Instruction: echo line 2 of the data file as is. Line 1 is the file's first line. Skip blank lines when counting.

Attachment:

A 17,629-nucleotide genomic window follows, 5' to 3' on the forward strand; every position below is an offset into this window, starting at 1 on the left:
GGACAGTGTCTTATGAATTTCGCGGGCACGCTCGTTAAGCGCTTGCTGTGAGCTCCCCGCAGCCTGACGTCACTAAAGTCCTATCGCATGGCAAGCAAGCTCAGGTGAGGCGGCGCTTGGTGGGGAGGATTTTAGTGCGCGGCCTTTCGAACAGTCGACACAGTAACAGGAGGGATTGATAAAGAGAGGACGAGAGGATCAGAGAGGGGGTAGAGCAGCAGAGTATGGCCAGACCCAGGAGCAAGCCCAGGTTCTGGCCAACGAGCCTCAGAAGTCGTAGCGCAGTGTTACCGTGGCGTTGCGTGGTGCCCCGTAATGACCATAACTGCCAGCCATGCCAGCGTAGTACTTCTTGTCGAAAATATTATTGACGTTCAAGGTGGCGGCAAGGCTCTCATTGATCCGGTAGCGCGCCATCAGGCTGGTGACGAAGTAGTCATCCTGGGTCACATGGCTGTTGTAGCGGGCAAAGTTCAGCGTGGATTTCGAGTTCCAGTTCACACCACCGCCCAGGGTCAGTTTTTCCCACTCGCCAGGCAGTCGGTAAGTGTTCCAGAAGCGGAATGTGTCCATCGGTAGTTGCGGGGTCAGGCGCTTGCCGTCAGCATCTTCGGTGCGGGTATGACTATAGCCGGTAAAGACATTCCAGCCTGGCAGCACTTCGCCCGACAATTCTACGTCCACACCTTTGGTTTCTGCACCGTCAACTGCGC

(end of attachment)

GGACAGTGTCTTATGAATTTCGCGGGCACGCTCGTTAAGCGCTTGCTGTGAGCTCCCCGCAGCCTGACGTCACTAAAGTCCTATCGCATGGCAAGCAAGCTCAGGTGAGGCGGCGCTTGGTGGGGAGGATTTTAGTGCGCGGCCTTTCGAACAGTCGACACAGTAACAGGAGGGATTGATAAAGAGAGGACGAGAGGATCAGAGAGGGGGTAGAGCAGCAGAGTATGGCCAGACCCAGGAGCAAGCCCAGGTTCTGGCCAACGAGCCTCAGAAGTCGTAGCGCAGTGTTACCGTGGCGTTGCGTGGTGCCCCGTAATGACCATAACTGCCAGCCATGCCAGCGTAGTACTTCTTGTCGAAAATATTATTGACGTTCAAGGTGGCGGCAAGGCTCTCATTGATCCGGTAGCGCGCCATCAGGCTGGTGACGAAGTAGTCATCCTGGGTCACATGGCTGTTGTAGCGGGCAAAGTTCAGCGTGGATTTCGAGTTCCAGTTCACACCACCGCCCAGGGTCAGTTTTTCCCACTCGCCAGGCAGTCGGTAAGTGTTCCAGAAGCGGAATGTGTCCATCGGTAGTTGCGGGGTCAGGCGCTTGCCGTCAGCATCTTCGGTGCGGGTATGACTATAGCCGGTAAAGACATTCCAGCCTGGCAGCACTTCGCCCGACAATTCTACGTCCACACCTTTGGTTTCTGCACCGTCAACTGCGC